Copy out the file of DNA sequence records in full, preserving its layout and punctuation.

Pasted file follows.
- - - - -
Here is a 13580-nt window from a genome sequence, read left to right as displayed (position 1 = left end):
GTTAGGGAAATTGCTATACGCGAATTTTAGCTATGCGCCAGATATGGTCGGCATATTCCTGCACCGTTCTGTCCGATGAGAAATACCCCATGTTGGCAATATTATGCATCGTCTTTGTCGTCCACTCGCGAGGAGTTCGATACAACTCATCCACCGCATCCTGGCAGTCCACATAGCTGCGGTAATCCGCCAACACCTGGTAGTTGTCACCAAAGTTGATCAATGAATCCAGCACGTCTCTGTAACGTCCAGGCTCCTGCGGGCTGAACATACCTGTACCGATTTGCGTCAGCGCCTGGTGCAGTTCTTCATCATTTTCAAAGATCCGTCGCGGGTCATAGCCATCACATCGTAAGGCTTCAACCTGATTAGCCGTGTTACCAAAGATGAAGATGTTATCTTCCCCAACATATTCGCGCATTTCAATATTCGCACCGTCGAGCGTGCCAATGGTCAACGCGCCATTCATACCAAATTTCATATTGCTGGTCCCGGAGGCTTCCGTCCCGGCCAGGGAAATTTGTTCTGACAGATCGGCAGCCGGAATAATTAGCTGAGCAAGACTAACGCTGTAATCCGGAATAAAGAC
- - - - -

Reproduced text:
Here is a 13580-nt window from a genome sequence, read left to right as displayed (position 1 = left end):
GTTAGGGAAATTGCTATACGCGAATTTTAGCTATGCGCCAGATATGGTCGGCATATTCCTGCACCGTTCTGTCCGATGAGAAATACCCCATGTTGGCAATATTATGCATCGTCTTTGTCGTCCACTCGCGAGGAGTTCGATACAACTCATCCACCGCATCCTGGCAGTCCACATAGCTGCGGTAATCCGCCAACACCTGGTAGTTGTCACCAAAGTTGATCAATGAATCCAGCACGTCTCTGTAACGTCCAGGCTCCTGCGGGCTGAACATACCTGTACCGATTTGCGTCAGCGCCTGGTGCAGTTCTTCATCATTTTCAAAGATCCGTCGCGGGTCATAGCCATCACATCGTAAGGCTTCAACCTGATTAGCCGTGTTACCAAAGATGAAGATGTTATCTTCCCCAACATATTCGCGCATTTCAATATTCGCACCGTCGAGCGTGCCAATGGTCAACGCGCCATTCATACCAAATTTCATATTGCTGGTCCCGGAGGCTTCCGTCCCGGCCAGGGAAATTTGTTCTGACAGATCGGCAGCCGGAATAATTAGCTGAGCAAGACTAACGCTGTAATCCGGAATAAAGAC